I came to the US in September 2010 as a green card holder. I was here for two weeks and left back to Poland for the rest of the year. I was just working in Poland in 2010 and I was single. I did file my taxes in my home country. I did not file a tax return for 2010 in the US as I was advised by a CPA. I came back to the US in 2011 and started filing taxes since then.========>>>>>>>>>> Look closely at your green-card, it says "Resident Since" on it. As you said, aslongas you came to US as a green card holder, then you had to file US return for 2010; a green card holder , as a US resident, need to report both US source and world wide income that you earned at that time.I mean UNLESS you had reportable taxable on income that you earned in US and Poland, you had to fileyour US return as a US resident.
I read on the IRS website that under Green Card test I should file dual status tax return on worldwide income because I became a resident in September. I had no income in the US. What forms should I file?====. No I do not think so as you were already green card holder NOT a dual status filer. DUAL status filer means that for example say you moved to the US from Poland in July 2010 and got your Green card in December 2010. As a result you area dual status alien for the year 2010, NOT in 2011.
when you have been both a U.S. resident alien and a nonresident alien in the SAME tax year For example, if you , for The Part of the Year , are a U.S. Resident Alien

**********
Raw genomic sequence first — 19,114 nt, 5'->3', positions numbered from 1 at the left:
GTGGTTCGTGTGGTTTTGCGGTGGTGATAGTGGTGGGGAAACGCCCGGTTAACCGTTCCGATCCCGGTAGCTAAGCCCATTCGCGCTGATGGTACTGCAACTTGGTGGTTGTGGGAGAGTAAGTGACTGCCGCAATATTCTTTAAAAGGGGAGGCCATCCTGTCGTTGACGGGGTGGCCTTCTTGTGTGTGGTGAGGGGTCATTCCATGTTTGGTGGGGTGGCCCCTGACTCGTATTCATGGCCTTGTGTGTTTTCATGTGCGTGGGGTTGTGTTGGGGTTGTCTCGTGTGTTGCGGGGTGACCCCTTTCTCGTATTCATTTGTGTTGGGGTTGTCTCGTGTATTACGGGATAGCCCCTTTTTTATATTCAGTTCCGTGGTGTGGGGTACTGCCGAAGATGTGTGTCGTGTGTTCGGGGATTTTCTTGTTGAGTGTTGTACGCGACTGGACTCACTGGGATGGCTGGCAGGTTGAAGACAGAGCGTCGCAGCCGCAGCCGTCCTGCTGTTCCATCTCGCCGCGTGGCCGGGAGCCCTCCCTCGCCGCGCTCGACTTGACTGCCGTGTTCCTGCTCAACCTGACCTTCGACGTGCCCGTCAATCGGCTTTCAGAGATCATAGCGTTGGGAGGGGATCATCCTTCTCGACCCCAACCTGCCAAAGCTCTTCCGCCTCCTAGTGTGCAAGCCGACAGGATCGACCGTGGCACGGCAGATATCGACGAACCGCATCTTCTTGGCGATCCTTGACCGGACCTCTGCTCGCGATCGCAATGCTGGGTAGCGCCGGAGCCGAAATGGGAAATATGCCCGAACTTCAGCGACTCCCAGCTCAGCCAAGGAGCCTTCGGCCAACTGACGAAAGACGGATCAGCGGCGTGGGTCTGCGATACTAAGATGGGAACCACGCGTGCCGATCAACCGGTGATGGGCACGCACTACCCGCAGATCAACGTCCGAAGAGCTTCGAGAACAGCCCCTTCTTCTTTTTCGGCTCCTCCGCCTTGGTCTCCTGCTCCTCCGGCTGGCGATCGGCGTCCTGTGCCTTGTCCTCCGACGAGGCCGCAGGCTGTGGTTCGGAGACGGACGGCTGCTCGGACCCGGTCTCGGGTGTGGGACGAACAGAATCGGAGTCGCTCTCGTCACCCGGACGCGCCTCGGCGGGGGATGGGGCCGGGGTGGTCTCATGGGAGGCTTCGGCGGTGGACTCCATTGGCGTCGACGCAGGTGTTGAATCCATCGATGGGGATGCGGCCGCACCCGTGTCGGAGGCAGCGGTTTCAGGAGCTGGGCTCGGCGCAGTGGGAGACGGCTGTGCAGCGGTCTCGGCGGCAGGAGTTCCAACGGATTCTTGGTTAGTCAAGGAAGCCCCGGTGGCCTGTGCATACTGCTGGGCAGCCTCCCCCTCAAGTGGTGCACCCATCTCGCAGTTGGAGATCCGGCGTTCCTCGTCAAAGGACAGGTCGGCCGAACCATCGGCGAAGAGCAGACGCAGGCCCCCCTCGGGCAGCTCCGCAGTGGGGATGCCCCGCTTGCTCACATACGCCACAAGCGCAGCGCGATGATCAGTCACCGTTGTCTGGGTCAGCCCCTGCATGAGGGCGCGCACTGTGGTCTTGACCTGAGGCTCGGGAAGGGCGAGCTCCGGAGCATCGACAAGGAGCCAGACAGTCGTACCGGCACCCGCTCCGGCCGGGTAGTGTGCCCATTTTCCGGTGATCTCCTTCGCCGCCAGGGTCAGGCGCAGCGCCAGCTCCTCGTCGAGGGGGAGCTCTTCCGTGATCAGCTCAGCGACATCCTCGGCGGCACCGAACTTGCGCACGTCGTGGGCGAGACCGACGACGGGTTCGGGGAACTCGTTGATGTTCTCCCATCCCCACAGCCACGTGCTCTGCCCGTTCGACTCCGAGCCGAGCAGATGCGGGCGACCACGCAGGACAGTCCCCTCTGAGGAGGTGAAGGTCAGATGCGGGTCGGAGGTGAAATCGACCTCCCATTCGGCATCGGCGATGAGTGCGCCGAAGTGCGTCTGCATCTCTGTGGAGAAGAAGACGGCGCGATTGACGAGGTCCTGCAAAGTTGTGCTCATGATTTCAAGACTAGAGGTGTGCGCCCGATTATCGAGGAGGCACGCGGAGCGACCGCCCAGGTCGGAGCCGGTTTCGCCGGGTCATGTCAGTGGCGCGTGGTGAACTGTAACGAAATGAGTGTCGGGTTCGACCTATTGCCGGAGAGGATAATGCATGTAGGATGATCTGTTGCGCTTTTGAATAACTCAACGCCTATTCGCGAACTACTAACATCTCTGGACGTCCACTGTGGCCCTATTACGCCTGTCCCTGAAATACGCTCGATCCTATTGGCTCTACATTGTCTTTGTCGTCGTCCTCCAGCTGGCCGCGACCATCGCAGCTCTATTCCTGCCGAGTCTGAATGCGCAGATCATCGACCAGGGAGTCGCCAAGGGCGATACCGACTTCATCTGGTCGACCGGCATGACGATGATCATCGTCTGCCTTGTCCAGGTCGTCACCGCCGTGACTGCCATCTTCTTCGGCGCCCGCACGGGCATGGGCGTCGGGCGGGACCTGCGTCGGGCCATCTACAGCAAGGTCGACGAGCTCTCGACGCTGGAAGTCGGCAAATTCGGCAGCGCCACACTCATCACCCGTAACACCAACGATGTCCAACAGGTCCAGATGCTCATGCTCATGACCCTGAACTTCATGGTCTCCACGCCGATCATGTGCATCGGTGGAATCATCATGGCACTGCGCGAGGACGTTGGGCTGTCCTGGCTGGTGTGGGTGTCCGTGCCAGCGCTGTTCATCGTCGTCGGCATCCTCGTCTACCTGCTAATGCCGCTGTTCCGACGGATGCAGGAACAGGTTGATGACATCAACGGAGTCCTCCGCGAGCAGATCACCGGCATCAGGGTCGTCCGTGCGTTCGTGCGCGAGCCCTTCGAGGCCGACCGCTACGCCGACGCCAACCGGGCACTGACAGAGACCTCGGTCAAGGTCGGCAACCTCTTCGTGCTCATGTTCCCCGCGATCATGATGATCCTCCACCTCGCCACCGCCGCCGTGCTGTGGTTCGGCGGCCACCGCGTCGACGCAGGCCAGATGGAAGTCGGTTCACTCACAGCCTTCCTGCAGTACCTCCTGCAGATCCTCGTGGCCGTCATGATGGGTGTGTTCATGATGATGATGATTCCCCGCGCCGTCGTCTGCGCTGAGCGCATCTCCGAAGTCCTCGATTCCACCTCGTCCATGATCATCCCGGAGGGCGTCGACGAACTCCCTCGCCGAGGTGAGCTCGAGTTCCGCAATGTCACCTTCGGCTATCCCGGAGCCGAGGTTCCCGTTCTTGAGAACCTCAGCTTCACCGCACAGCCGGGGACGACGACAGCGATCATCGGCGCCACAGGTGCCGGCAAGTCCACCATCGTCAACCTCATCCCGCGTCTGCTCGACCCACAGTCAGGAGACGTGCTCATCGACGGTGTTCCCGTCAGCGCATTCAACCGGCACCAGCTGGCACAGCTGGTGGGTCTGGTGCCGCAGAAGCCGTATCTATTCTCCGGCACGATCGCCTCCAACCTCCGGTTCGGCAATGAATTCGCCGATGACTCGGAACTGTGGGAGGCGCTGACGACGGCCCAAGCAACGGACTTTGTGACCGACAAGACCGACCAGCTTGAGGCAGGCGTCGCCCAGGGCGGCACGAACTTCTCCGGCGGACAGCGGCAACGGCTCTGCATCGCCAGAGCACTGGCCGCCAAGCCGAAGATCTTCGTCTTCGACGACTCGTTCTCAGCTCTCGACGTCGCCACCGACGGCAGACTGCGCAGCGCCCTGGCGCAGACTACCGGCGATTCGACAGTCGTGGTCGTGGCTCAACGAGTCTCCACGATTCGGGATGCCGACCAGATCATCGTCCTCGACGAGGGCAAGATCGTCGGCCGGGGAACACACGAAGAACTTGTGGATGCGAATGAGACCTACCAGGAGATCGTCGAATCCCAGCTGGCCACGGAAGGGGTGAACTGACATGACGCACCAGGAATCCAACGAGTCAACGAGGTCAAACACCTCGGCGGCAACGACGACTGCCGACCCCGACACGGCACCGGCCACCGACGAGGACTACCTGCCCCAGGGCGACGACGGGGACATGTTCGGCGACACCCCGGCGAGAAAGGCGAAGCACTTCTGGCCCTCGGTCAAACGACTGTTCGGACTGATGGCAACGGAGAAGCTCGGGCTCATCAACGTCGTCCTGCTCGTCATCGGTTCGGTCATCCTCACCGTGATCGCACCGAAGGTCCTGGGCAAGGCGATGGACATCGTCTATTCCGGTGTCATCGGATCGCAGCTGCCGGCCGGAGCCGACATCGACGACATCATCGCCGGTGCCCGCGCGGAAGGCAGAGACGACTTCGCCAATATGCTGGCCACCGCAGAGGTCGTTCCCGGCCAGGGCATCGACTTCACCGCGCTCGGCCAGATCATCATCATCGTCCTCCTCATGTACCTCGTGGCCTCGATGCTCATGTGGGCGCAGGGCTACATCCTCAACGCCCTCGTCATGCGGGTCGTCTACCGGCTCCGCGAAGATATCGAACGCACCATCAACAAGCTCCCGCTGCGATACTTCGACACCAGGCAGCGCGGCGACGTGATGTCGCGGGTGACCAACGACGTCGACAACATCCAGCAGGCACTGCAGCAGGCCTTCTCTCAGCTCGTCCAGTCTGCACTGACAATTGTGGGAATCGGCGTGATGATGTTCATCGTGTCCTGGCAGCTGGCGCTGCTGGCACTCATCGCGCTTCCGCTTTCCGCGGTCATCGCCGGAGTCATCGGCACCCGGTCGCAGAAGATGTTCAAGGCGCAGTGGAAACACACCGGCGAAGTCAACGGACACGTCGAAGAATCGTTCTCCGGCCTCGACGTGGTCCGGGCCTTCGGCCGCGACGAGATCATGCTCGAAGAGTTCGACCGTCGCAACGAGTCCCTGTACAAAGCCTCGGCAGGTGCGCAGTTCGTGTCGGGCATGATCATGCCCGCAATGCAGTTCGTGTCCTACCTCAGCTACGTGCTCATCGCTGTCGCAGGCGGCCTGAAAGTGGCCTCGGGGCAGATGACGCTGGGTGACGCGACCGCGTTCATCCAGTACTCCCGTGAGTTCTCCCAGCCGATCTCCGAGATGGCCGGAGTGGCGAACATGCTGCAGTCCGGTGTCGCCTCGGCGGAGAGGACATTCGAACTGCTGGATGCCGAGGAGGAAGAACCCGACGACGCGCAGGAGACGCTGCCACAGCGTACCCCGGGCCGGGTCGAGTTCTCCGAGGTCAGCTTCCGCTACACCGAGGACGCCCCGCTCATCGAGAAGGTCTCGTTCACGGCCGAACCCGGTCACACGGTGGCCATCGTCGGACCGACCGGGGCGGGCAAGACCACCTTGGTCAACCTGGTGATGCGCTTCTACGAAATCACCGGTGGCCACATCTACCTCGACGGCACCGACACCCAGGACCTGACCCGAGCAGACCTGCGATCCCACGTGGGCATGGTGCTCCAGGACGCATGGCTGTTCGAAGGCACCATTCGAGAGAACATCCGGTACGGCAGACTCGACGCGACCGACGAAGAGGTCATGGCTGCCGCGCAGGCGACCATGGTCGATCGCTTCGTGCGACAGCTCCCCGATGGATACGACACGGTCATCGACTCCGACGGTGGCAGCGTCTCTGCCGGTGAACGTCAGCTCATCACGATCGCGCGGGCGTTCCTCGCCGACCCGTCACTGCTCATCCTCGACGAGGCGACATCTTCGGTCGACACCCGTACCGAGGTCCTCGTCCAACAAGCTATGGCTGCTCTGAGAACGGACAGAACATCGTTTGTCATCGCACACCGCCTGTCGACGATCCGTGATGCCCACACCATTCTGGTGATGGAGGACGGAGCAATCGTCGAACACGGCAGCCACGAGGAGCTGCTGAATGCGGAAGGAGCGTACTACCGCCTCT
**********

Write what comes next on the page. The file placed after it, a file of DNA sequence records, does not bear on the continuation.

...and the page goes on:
For the part of the year you are a U.S. resident alien, you are taxed on income from all sources. Income from sources outside the US is taxable if you receive it while you are a resident alien. If you, For The Part of The Year , are a Nonresident Alien.For the part of the year you are a nonresident alien, you are taxed on income from U.S. sources only.
Can I claim foreign earned income exclusion if dual status? There is a tax treaty agreement with Poland.========>>>>>>>>>>as mentioned above; no not for dual status alien as dualstatus alien is still non resident.The General Rules To qualify for the foreign earned income exclusion, a U.S. citizen or resident alien must have a tax home in a foreign country and income received for working in a foreign country, otherwise known as foreign earned income. The taxpayer must also meet one of two tests: the bona fide residence test or the physical presence test.